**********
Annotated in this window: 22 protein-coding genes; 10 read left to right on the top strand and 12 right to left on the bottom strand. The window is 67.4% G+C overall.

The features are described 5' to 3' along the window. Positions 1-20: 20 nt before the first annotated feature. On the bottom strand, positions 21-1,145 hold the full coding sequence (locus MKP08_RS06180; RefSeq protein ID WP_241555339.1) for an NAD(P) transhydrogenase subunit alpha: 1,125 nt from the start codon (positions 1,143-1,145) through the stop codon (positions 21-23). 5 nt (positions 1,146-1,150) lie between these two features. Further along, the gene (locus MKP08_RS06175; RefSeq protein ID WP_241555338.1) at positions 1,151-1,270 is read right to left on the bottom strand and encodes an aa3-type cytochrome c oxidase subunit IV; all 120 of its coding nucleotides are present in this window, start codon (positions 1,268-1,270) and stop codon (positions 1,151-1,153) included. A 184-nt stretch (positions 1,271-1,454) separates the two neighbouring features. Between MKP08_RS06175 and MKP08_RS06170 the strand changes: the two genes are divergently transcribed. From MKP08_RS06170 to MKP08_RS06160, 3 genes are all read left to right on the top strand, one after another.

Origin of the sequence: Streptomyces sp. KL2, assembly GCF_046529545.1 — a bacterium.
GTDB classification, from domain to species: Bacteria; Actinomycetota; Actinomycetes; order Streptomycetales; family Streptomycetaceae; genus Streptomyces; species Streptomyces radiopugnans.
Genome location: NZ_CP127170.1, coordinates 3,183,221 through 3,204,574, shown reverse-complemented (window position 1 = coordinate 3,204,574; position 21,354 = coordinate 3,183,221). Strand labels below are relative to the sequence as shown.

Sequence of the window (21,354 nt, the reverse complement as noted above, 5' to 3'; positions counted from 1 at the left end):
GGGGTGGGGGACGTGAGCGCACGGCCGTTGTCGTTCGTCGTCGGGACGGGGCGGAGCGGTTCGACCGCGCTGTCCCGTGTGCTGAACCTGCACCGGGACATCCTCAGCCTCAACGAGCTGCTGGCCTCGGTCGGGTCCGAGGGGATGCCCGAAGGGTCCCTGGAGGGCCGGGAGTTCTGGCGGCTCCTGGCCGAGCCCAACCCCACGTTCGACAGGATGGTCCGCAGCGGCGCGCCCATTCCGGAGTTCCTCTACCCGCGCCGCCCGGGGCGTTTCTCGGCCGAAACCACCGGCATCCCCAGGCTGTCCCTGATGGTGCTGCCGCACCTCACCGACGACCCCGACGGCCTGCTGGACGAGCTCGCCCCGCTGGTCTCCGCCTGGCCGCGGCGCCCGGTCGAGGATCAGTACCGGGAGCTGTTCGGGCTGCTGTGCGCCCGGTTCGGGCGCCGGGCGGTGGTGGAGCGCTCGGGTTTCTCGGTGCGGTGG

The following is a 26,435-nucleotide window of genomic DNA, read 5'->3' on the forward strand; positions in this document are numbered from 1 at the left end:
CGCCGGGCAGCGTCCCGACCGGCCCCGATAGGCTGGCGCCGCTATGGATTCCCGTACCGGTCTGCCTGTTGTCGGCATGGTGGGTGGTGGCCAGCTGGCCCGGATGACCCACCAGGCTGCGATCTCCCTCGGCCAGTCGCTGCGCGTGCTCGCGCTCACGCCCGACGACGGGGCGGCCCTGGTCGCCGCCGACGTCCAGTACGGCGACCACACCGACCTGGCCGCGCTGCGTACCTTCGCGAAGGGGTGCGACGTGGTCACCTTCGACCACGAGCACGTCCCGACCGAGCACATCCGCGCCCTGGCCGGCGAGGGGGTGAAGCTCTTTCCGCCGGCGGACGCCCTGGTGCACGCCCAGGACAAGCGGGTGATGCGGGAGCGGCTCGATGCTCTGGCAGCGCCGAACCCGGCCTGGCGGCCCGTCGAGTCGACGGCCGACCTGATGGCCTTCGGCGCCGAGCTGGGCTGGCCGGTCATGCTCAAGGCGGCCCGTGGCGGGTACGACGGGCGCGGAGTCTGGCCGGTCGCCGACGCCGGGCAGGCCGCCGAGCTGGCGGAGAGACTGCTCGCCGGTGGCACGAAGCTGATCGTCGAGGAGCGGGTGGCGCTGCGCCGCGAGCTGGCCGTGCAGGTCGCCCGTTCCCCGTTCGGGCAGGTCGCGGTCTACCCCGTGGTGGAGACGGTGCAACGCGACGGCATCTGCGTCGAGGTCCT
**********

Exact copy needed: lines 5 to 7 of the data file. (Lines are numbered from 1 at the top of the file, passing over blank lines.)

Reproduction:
Genome location: NZ_CP127170.1, coordinates 3,183,221 through 3,204,574, shown reverse-complemented (window position 1 = coordinate 3,204,574; position 21,354 = coordinate 3,183,221). Strand labels below are relative to the sequence as shown.

Sequence of the window (21,354 nt, the reverse complement as noted above, 5' to 3'; positions counted from 1 at the left end):
GGGGTGGGGGACGTGAGCGCACGGCCGTTGTCGTTCGTCGTCGGGACGGGGCGGAGCGGTTCGACCGCGCTGTCCCGTGTGCTGAACCTGCACCGGGACATCCTCAGCCTCAACGAGCTGCTGGCCTCGGTCGGGTCCGAGGGGATGCCCGAAGGGTCCCTGGAGGGCCGGGAGTTCTGGCGGCTCCTGGCCGAGCCCAACCCCACGTTCGACAGGATGGTCCGCAGCGGCGCGCCCATTCCGGAGTTCCTCTACCCGCGCCGCCCGGGGCGTTTCTCGGCCGAAACCACCGGCATCCCCAGGCTGTCCCTGATGGTGCTGCCGCACCTCACCGACGACCCCGACGGCCTGCTGGACGAGCTCGCCCCGCTGGTCTCCGCCTGGCCGCGGCGCCCGGTCGAGGATCAGTACCGGGAGCTGTTCGGGCTGCTGTGCGCCCGGTTCGGGCGCCGGGCGGTGGTGGAGCGCTCGGGTTTCTCGGTGCGGTGG